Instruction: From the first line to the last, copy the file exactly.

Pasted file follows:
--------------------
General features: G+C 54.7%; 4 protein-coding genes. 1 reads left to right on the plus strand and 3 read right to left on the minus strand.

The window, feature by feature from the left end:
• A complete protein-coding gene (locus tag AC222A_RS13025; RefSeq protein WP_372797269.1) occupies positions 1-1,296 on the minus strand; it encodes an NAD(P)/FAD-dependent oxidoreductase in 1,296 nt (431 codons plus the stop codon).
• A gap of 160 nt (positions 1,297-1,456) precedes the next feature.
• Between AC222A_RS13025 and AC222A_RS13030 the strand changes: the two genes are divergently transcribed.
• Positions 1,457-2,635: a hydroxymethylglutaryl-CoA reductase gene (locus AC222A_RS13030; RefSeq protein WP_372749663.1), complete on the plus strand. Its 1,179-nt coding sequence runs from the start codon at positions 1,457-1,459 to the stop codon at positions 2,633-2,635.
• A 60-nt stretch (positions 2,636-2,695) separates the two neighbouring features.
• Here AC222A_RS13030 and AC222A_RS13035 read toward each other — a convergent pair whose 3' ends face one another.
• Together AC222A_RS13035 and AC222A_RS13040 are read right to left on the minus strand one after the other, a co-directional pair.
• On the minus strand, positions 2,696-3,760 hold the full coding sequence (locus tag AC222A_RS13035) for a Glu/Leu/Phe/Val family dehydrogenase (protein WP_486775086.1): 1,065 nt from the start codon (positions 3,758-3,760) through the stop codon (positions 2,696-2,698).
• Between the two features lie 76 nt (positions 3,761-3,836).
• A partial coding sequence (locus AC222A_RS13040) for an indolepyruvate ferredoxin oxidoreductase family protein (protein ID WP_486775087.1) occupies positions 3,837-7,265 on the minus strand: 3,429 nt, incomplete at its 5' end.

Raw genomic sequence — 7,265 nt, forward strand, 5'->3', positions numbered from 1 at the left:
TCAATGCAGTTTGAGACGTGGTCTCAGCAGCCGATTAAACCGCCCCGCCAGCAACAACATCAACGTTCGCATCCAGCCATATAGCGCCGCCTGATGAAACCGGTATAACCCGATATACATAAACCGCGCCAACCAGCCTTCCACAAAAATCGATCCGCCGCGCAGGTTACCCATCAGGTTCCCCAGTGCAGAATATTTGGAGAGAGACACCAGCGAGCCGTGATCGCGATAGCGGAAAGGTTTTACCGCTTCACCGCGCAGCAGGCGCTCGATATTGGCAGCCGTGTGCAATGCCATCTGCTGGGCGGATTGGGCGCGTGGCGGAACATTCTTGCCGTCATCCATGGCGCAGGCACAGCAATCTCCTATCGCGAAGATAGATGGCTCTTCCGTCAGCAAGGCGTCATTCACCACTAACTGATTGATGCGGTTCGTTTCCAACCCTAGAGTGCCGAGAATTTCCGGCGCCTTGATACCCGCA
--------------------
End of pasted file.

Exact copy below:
General features: G+C 54.7%; 4 protein-coding genes. 1 reads left to right on the plus strand and 3 read right to left on the minus strand.

The window, feature by feature from the left end:
• A complete protein-coding gene (locus tag AC222A_RS13025; RefSeq protein WP_372797269.1) occupies positions 1-1,296 on the minus strand; it encodes an NAD(P)/FAD-dependent oxidoreductase in 1,296 nt (431 codons plus the stop codon).
• A gap of 160 nt (positions 1,297-1,456) precedes the next feature.
• Between AC222A_RS13025 and AC222A_RS13030 the strand changes: the two genes are divergently transcribed.
• Positions 1,457-2,635: a hydroxymethylglutaryl-CoA reductase gene (locus AC222A_RS13030; RefSeq protein WP_372749663.1), complete on the plus strand. Its 1,179-nt coding sequence runs from the start codon at positions 1,457-1,459 to the stop codon at positions 2,633-2,635.
• A 60-nt stretch (positions 2,636-2,695) separates the two neighbouring features.
• Here AC222A_RS13030 and AC222A_RS13035 read toward each other — a convergent pair whose 3' ends face one another.
• Together AC222A_RS13035 and AC222A_RS13040 are read right to left on the minus strand one after the other, a co-directional pair.
• On the minus strand, positions 2,696-3,760 hold the full coding sequence (locus tag AC222A_RS13035) for a Glu/Leu/Phe/Val family dehydrogenase (protein WP_486775086.1): 1,065 nt from the start codon (positions 3,758-3,760) through the stop codon (positions 2,696-2,698).
• Between the two features lie 76 nt (positions 3,761-3,836).
• A partial coding sequence (locus AC222A_RS13040) for an indolepyruvate ferredoxin oxidoreductase family protein (protein ID WP_486775087.1) occupies positions 3,837-7,265 on the minus strand: 3,429 nt, incomplete at its 5' end.

Raw genomic sequence — 7,265 nt, forward strand, 5'->3', positions numbered from 1 at the left:
TCAATGCAGTTTGAGACGTGGTCTCAGCAGCCGATTAAACCGCCCCGCCAGCAACAACATCAACGTTCGCATCCAGCCATATAGCGCCGCCTGATGAAACCGGTATAACCCGATATACATAAACCGCGCCAACCAGCCTTCCACAAAAATCGATCCGCCGCGCAGGTTACCCATCAGGTTCCCCAGTGCAGAATATTTGGAGAGAGACACCAGCGAGCCGTGATCGCGATAGCGGAAAGGTTTTACCGCTTCACCGCGCAGCAGGCGCTCGATATTGGCAGCCGTGTGCAATGCCATCTGCTGGGCGGATTGGGCGCGTGGCGGAACATTCTTGCCGTCATCCATGGCGCAGGCACAGCAATCTCCTATCGCGAAGATAGATGGCTCTTCCGTCAGCAAGGCGTCATTCACCACTAACTGATTGATGCGGTTCGTTTCCAACCCTAGAGTGCCGAGAATTTCCGGCGCCTTGATACCCGCA